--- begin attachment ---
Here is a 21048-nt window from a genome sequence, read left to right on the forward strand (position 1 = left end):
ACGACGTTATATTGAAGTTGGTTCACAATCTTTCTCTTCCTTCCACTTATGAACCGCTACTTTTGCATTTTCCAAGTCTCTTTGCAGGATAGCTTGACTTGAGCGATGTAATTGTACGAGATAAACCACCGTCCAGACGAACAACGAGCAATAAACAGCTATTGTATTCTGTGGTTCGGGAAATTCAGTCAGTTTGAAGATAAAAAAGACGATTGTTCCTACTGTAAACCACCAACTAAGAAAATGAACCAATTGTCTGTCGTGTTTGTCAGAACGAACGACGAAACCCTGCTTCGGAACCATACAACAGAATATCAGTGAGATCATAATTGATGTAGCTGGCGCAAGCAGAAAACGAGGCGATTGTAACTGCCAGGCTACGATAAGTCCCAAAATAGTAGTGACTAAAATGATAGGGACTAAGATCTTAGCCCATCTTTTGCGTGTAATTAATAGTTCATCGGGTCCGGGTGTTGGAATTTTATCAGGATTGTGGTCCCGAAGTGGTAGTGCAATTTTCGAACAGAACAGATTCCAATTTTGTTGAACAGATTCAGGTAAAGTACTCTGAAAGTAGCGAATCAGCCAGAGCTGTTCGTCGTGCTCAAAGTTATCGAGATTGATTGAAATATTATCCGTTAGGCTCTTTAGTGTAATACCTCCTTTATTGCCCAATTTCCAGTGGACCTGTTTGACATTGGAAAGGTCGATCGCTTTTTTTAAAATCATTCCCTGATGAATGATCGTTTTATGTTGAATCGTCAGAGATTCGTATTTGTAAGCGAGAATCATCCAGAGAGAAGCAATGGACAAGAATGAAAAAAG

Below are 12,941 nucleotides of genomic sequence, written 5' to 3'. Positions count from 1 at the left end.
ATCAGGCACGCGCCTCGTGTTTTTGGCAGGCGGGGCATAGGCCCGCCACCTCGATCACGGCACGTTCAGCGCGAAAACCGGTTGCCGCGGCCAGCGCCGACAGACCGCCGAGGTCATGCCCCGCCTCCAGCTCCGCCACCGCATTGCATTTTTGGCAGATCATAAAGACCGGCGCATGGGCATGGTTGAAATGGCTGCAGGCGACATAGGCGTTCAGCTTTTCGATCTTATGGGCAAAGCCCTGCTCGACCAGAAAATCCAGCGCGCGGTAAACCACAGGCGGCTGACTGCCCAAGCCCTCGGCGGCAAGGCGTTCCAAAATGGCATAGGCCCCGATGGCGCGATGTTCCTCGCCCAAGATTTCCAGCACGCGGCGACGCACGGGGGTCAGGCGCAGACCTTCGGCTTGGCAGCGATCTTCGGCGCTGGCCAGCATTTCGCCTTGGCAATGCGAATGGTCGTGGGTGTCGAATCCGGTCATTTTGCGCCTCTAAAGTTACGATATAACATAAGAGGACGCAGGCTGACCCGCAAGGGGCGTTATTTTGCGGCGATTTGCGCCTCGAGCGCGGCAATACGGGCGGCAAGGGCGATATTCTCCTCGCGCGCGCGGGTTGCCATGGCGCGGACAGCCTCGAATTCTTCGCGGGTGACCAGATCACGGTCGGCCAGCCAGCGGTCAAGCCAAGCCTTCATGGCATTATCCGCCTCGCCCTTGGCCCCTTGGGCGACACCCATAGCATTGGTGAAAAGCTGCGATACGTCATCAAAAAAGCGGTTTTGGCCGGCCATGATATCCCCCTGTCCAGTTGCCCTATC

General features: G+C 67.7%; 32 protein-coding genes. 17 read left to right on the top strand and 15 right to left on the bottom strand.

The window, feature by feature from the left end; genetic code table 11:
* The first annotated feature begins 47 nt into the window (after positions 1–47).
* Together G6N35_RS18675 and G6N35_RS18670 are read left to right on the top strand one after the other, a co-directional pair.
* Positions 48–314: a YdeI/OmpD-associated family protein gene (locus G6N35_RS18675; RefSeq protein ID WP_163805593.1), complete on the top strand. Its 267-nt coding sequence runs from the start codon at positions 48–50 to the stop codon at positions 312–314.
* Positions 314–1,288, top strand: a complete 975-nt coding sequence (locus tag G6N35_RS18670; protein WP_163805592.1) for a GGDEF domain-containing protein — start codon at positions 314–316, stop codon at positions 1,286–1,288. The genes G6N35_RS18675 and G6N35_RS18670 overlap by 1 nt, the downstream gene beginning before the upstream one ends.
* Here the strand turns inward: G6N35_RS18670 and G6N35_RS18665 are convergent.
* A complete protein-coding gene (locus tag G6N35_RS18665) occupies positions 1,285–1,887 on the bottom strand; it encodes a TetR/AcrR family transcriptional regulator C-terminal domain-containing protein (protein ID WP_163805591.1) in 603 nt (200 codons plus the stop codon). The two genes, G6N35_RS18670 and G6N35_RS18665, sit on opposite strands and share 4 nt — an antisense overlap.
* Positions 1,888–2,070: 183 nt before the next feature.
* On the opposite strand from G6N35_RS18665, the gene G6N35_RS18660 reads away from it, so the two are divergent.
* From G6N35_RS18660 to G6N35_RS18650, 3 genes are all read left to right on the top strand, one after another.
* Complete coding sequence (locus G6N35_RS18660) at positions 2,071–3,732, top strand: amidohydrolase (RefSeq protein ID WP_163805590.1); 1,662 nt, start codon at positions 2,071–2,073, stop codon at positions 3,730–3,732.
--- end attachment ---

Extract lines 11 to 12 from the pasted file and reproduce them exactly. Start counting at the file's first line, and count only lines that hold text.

* Here the strand turns inward: G6N35_RS18670 and G6N35_RS18665 are convergent.
* A complete protein-coding gene (locus tag G6N35_RS18665) occupies positions 1,285–1,887 on the bottom strand; it encodes a TetR/AcrR family transcriptional regulator C-terminal domain-containing protein (protein ID WP_163805591.1) in 603 nt (200 codons plus the stop codon). The two genes, G6N35_RS18670 and G6N35_RS18665, sit on opposite strands and share 4 nt — an antisense overlap.